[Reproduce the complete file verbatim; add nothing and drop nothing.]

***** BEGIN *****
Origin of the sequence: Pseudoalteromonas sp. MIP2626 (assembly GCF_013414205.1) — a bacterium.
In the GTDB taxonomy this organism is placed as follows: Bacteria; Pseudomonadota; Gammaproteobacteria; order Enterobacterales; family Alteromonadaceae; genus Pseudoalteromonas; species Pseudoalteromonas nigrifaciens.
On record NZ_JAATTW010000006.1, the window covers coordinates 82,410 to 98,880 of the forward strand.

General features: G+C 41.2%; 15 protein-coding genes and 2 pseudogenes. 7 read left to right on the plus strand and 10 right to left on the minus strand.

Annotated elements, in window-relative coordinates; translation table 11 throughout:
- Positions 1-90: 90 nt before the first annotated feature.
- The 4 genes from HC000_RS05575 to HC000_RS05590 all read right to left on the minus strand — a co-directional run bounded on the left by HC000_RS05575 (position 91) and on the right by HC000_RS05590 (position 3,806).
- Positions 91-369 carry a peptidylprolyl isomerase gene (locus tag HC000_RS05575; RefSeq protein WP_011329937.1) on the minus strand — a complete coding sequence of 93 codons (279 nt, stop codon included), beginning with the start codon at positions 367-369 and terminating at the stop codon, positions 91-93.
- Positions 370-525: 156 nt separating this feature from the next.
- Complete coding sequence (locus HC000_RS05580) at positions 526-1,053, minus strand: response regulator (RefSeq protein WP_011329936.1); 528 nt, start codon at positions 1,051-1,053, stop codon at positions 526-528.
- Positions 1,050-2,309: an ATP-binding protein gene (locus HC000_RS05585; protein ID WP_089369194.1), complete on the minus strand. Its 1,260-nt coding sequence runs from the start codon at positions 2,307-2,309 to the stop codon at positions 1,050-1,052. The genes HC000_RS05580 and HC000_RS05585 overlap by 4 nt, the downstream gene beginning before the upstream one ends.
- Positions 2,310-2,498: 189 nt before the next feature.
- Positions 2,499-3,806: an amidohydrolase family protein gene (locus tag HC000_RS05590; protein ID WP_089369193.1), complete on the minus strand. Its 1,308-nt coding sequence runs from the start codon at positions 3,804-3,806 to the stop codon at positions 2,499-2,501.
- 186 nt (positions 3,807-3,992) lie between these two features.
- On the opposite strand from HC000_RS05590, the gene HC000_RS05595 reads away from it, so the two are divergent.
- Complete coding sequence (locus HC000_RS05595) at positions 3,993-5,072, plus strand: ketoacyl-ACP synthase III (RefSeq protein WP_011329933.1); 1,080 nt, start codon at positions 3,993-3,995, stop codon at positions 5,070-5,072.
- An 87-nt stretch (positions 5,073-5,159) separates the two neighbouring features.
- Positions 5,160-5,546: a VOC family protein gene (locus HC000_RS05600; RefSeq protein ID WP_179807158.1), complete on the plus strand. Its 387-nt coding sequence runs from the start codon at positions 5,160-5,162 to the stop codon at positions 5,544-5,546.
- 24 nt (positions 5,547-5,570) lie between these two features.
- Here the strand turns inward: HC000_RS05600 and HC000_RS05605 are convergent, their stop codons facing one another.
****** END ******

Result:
Origin of the sequence: Pseudoalteromonas sp. MIP2626 (assembly GCF_013414205.1) — a bacterium.
In the GTDB taxonomy this organism is placed as follows: Bacteria; Pseudomonadota; Gammaproteobacteria; order Enterobacterales; family Alteromonadaceae; genus Pseudoalteromonas; species Pseudoalteromonas nigrifaciens.
On record NZ_JAATTW010000006.1, the window covers coordinates 82,410 to 98,880 of the forward strand.

General features: G+C 41.2%; 15 protein-coding genes and 2 pseudogenes. 7 read left to right on the plus strand and 10 right to left on the minus strand.

Annotated elements, in window-relative coordinates; translation table 11 throughout:
- Positions 1-90: 90 nt before the first annotated feature.
- The 4 genes from HC000_RS05575 to HC000_RS05590 all read right to left on the minus strand — a co-directional run bounded on the left by HC000_RS05575 (position 91) and on the right by HC000_RS05590 (position 3,806).
- Positions 91-369 carry a peptidylprolyl isomerase gene (locus tag HC000_RS05575; RefSeq protein WP_011329937.1) on the minus strand — a complete coding sequence of 93 codons (279 nt, stop codon included), beginning with the start codon at positions 367-369 and terminating at the stop codon, positions 91-93.
- Positions 370-525: 156 nt separating this feature from the next.
- Complete coding sequence (locus HC000_RS05580) at positions 526-1,053, minus strand: response regulator (RefSeq protein WP_011329936.1); 528 nt, start codon at positions 1,051-1,053, stop codon at positions 526-528.
- Positions 1,050-2,309: an ATP-binding protein gene (locus HC000_RS05585; protein ID WP_089369194.1), complete on the minus strand. Its 1,260-nt coding sequence runs from the start codon at positions 2,307-2,309 to the stop codon at positions 1,050-1,052. The genes HC000_RS05580 and HC000_RS05585 overlap by 4 nt, the downstream gene beginning before the upstream one ends.
- Positions 2,310-2,498: 189 nt before the next feature.
- Positions 2,499-3,806: an amidohydrolase family protein gene (locus tag HC000_RS05590; protein ID WP_089369193.1), complete on the minus strand. Its 1,308-nt coding sequence runs from the start codon at positions 3,804-3,806 to the stop codon at positions 2,499-2,501.
- 186 nt (positions 3,807-3,992) lie between these two features.
- On the opposite strand from HC000_RS05590, the gene HC000_RS05595 reads away from it, so the two are divergent.
- Complete coding sequence (locus HC000_RS05595) at positions 3,993-5,072, plus strand: ketoacyl-ACP synthase III (RefSeq protein WP_011329933.1); 1,080 nt, start codon at positions 3,993-3,995, stop codon at positions 5,070-5,072.
- An 87-nt stretch (positions 5,073-5,159) separates the two neighbouring features.
- Positions 5,160-5,546: a VOC family protein gene (locus HC000_RS05600; RefSeq protein ID WP_179807158.1), complete on the plus strand. Its 387-nt coding sequence runs from the start codon at positions 5,160-5,162 to the stop codon at positions 5,544-5,546.
- 24 nt (positions 5,547-5,570) lie between these two features.
- Here the strand turns inward: HC000_RS05600 and HC000_RS05605 are convergent, their stop codons facing one another.